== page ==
Both, however, appear to be in agreement as far as the awakener or activator of differentiated ego-consciousness is concerned. It was an enormous crisis—the radically different demands and requirements of civic life (the early ‘state’) violently imposed upon antisocial, and therefore potentially destructive drives and instincts—that was the fons et origo of consciousness. Moreover, it is problems—impediments and disruptions of the smooth flow of libido or instinctual energy—that still, to this day, impose the need for a conscious response. Without difficulties and obstacles we would just be like puppies frolicking 24/7 in the Garden of Eden.

The other animals face difficulties and obstacles, of course, but if their unconscious, automatically functioning instincts are insufficiently equipped to guide them through or around the difficulty, the animal is out of luck, for there are no other resources to turn to. They cannot locate solutions to most of their problems on the Internet or at the mall, like we can. Human beings, in addition to their inheritance of animal instincts and drives, also have language, learning, technology, and culture, which provide assistance for life under civilized conditions—beyond the ‘state of nature.’ Of course there are trade-offs, as we all know, that come with civilization. We cannot remain puppies and piglets who just follow their alternately playful and savage instinctual promptings. We forfeit these freedoms (or, to be more precise, we have them forcibly taken away, at an early age, like the testicles of a neutered dog) in exchange for the boons and security afforded by civilized life—such as it is. And just as with spayed cocker spaniels, it is difficult, if not altogether impossible, to get ‘our balls back and happily re-attached’ after we have become so thoroughly domesticated that we are dependent upon those social and civil benefits which can be obtained only by undergoing the required rite of passage, wherein a good deal more than mere foreskin is carved off.

On Time, Eternity, and the Puer (8/8/11)

When I was seventeen I was at a cast party for The Taming of the Shrew (I played Lucentio) and I was a bit sauced. At some point during the party I found myself alone in a bathroom and I was momentarily overwhelmed by an intuition that time is not real, that—at bottom—time is a mental construct or illusion. At that time, I lacked both the psychological acumen and the philosophical learning to make meaningful sense of this stupendous intuition—what, in retrospect, seems to have been an ‘archetypal’ experience of the puer aeternus—but such deficiencies did not prevent the monumental psychic experience from etching itself deeply into my young soul, to be recalled again and again throughout the coming years as a watershed moment in my spiritual autobiography. It was a numinous experience—a genuine and unforgettable encounter with a ‘transcendent’ idea that had floated up like an oceanic bubble—a light-filled bubble that had been released from a fissure in the depths of the unconscious. Somehow, this startling intuition had been able to bore through the insulating membrane or barrier of ego-consciousness behind which I was normally confined—and shielded from such powerful contents.[1] James Hillman writes:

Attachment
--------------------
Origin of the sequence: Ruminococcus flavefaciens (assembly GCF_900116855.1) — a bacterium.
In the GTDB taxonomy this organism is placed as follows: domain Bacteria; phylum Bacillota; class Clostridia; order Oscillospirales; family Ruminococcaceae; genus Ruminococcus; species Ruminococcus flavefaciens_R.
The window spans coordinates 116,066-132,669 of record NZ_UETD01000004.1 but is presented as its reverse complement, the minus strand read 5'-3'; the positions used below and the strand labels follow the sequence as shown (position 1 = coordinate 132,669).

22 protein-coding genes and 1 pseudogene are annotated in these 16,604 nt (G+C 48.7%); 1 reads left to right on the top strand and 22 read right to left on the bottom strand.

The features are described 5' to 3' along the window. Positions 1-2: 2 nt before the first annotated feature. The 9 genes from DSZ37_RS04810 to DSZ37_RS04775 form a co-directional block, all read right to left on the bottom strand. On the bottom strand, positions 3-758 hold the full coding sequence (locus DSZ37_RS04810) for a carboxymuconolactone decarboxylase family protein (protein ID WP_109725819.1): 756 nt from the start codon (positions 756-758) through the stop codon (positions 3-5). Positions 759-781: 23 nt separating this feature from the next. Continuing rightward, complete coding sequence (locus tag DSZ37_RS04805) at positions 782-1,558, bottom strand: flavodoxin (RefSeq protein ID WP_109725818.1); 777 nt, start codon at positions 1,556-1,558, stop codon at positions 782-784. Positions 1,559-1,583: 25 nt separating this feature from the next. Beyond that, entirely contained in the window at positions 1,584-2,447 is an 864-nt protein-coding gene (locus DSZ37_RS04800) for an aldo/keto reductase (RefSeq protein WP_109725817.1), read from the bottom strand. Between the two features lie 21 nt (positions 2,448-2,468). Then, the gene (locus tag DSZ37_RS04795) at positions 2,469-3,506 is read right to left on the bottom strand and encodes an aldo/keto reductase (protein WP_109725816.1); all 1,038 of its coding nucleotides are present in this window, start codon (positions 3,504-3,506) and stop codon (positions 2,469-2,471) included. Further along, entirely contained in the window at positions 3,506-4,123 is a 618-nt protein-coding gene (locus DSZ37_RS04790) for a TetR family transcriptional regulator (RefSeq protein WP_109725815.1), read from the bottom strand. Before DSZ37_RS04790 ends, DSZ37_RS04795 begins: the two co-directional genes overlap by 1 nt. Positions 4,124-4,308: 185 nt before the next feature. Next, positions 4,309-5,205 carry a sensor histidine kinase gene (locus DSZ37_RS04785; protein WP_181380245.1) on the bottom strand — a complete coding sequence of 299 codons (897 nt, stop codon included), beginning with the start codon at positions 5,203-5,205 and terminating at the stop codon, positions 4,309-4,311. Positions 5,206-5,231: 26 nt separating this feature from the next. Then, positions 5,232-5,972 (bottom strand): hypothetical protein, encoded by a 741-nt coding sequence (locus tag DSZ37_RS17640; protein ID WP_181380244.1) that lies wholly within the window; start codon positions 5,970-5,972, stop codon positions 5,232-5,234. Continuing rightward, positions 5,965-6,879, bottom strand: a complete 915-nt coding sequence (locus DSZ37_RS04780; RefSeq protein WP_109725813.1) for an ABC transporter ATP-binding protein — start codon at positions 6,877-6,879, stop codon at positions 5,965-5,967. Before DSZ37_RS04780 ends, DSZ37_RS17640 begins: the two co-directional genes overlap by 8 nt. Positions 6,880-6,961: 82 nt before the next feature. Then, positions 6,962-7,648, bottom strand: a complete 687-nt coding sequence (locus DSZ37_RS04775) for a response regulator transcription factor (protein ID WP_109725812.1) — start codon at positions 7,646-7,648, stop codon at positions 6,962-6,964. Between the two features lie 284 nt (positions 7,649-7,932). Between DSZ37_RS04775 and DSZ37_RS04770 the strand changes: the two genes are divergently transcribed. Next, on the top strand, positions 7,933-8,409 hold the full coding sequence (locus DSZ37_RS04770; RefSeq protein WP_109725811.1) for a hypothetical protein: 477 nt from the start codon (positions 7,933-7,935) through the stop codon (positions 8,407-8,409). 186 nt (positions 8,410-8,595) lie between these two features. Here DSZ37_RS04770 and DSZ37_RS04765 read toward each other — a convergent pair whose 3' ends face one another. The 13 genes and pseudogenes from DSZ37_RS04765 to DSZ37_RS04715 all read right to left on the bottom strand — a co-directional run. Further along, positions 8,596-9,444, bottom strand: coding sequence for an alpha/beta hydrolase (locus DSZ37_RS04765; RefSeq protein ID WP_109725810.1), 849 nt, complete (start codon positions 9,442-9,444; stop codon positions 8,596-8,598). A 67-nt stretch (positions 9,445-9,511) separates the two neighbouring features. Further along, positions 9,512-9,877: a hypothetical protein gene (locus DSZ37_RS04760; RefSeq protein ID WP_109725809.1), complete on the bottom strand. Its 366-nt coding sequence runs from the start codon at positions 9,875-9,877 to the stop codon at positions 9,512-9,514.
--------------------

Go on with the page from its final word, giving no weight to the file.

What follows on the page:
To be involved with these figures (Father Time and Eternal Youth, temporality and eternity) is to be drawn into history. To be identified with either is to be dominated by an archetypal attitude towards history: the puer who transcends history and leaps out of time, and is as such ahistorical, or antihistorical in protest and revolt; or the Senex who is an image of history itself and of the permanent truth revealed through history. (Senex and Puer, p. 35)